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Why One American Basketball Team Won’t Be at the Summer Olympics

When three-on-three basketball has its Olympics debut in Tokyo this summer, Latvia will be there. So will Poland. But a men’s team from the United States, birthplace of basketball and winner of 15 of 19 men’s gold medals in the traditional five-on-five game, will not.

The Americans were eliminated from a qualifying tournament in Austria on Sunday, 21-16, by the Netherlands.

How did this happen?

One clue is the American men’s roster. It consisted of Dominique Jones, Robbie Hummel, Kareem Maddox and Joey King. All were capable college players. All have honed their games in three-on-three play for several years in preparation for the Games. But they hardly represent the best players the U.S. could offer.

Several factors prevented the U.S. from rolling out a threesome like LeBron James, Stephen Curry and Kevin Durant. For one, the best N.B.A. players are currently in the middle of the playoffs.

Still, even hustling together a group of stars from teams not in the playoffs would not have been possible. Hoping to promote its three-on-three tournaments around the world, the international federation, FIBA, mandated that Olympic hopefuls earn points in those events. Since they took place in the winter, all N.B.A. players and even most Americans playing for European teams were out.

FIBA is aware of what it is doing. It hopes to build the game beyond merely the Olympics, so it demands participation in its other, lower-profile events. It also wants to have as many countries involved as possible. The U.S. men did not qualify for the 2018 World Cup either, though Andorra, population 77,000, did, in part merely for showing up.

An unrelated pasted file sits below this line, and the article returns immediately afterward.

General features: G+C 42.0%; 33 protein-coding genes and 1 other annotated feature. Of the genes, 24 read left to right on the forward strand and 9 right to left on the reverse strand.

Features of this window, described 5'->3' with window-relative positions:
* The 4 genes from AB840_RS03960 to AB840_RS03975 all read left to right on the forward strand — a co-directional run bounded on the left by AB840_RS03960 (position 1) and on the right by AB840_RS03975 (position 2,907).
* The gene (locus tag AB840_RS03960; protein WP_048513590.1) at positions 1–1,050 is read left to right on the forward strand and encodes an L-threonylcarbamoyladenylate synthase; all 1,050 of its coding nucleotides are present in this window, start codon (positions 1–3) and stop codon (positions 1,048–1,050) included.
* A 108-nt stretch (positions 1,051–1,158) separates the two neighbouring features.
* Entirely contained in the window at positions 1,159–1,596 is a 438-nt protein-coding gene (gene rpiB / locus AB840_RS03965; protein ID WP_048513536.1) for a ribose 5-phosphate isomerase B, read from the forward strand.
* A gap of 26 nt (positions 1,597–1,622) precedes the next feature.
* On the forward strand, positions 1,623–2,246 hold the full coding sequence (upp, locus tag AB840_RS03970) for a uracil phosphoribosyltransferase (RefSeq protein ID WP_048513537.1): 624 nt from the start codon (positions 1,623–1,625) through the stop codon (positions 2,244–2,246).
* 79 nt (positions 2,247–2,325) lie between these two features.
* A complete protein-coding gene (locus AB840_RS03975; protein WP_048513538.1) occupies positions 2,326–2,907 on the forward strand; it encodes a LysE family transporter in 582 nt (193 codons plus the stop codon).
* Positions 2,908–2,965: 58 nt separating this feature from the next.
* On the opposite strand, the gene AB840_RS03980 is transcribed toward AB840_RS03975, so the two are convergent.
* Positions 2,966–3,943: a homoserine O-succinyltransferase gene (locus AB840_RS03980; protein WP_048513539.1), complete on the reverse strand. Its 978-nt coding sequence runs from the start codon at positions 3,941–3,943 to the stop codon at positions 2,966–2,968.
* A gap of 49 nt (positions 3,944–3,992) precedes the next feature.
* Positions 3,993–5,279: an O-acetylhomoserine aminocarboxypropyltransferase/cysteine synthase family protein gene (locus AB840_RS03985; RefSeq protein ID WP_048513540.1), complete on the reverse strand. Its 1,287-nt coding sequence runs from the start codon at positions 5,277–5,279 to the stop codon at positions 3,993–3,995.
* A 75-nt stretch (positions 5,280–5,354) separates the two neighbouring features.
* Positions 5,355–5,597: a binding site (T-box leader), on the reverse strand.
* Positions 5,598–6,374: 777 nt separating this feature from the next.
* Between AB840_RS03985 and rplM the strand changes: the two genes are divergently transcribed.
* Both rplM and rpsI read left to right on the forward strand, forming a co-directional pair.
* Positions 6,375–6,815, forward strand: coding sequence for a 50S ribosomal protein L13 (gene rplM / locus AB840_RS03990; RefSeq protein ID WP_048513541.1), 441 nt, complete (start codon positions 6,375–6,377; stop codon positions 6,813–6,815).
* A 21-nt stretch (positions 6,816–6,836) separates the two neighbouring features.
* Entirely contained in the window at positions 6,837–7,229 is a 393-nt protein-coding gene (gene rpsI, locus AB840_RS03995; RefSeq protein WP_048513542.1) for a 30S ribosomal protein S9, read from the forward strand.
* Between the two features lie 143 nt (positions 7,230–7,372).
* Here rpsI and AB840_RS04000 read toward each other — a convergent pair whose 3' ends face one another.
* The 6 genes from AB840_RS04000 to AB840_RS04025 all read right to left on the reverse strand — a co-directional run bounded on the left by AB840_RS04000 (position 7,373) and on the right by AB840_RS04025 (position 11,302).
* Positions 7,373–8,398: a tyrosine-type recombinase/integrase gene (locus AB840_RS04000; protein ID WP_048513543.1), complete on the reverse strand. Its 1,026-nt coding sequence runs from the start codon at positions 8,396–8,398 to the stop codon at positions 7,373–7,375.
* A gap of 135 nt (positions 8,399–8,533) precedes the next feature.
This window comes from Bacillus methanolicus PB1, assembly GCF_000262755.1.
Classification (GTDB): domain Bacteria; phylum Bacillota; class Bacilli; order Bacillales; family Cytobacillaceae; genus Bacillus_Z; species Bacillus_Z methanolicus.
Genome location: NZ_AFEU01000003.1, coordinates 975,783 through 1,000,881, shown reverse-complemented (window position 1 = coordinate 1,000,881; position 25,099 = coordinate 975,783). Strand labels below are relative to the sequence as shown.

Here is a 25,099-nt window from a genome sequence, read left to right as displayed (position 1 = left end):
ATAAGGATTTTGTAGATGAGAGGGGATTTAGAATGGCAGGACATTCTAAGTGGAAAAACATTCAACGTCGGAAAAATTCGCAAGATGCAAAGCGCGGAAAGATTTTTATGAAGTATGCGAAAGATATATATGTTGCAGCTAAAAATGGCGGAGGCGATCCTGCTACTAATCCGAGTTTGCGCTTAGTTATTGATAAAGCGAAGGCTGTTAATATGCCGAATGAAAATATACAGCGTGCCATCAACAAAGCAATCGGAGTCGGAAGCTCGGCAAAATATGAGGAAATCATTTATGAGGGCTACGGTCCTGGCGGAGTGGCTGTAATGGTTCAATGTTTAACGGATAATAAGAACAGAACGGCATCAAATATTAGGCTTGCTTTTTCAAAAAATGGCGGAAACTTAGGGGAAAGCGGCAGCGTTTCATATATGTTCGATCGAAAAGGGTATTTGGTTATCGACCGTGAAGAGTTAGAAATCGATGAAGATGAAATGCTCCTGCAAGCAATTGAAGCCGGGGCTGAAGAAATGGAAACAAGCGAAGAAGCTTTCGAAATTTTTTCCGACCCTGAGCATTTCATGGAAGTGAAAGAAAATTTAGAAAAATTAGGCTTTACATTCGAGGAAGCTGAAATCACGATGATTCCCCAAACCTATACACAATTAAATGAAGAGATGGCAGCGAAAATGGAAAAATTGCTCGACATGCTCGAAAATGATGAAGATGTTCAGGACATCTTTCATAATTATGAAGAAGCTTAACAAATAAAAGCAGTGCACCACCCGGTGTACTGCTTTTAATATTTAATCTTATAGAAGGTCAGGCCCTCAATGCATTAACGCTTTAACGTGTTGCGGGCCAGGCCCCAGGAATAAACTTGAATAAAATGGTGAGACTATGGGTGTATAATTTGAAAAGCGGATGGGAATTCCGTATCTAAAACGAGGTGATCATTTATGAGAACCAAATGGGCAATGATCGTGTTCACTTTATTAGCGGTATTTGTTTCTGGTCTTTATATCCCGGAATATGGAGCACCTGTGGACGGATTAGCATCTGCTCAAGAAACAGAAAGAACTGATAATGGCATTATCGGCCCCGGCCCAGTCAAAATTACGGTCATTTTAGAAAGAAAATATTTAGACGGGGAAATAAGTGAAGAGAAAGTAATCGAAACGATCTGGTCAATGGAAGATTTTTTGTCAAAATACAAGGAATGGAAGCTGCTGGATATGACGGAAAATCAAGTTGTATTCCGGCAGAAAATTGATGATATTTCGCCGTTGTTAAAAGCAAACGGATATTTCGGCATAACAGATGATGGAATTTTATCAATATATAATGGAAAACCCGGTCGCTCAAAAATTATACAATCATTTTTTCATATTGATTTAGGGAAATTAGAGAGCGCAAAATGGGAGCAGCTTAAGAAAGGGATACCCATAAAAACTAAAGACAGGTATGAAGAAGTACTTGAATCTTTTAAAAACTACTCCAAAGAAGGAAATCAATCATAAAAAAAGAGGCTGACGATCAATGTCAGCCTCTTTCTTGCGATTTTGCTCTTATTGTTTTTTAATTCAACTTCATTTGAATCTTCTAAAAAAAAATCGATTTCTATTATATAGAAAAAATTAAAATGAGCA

“Andorra has heavy participation every weekend,” an official explained at the time.

The unforgiving nature of the qualifying tournament over the weekend didn’t help. The U.S. won its pool with a 3-1 record. But that only got them into the quarterfinals. The loss to the Netherlands eliminated them, since only the top three teams advanced to the eight-team Olympic tournament.

In the three-on-three game — or 3×3 as FIBA insists on calling it — baskets are worth 1 point. What would be a 3-point shot in the regular game is worth 2 points. The Dutch made four 2-pointers down the stretch to put the Americans away.

“Obviously, it’s not the ending we wanted,” said Joe Lewandowski, who has the title of coach/adviser (coaching is not allowed during games). He is the head coach at Point Park University, an N.A.I.A. school in Pittsburgh. The traditional men’s five-on-five team has qualified and will be coached by Gregg Popovich of the San Antonio Spurs.

Another American team in a very American sport will face its own challenge this week when men’s baseball sends minor leaguers to try to qualify for the Games.

Kara Lawson of Duke coached the American women’s three-on-three team, which qualified for the Games with ease, finishing 4-0 in its pool, then beating Belarus, 21-10, and Spain 21-13. The winner is the first team to 21 points or the leader after 10 minutes. (Dawn Staley of South Carolina will coach the women’s five-on-five at the Games.)

The women’s three-on-three roster has much more familiar names, all with W.N.B.A. experience: Allisha Gray of the Dallas Wings, Stefanie Dolson of the Chicago Sky, Katie Lou Samuelson of the Seattle Storm and Kelsey Plum of the Las Vegas Aces, a former No. 1 overall draft pick. Because the W.N.B.A. is a summer league, the opportunity was there to recruit some top players who were available to earn points at FIBA events in the winter.

Those stars will now return to their W.N.B.A. teams. In contrast, the players on the men’s teams include a news producer and a development specialist.

Though one spot is left in the men’s field at the Olympics, the U.S. is not eligible for it. In another quirky FIBA decision, that place is reserved only for nations that did not have a team in the 2012 or 2016 Olympic Games. So men from Mongolia, Hungary or Romania could be at the Games, while the nation of Wilt Chamberlain and Julius Erving watches from home.

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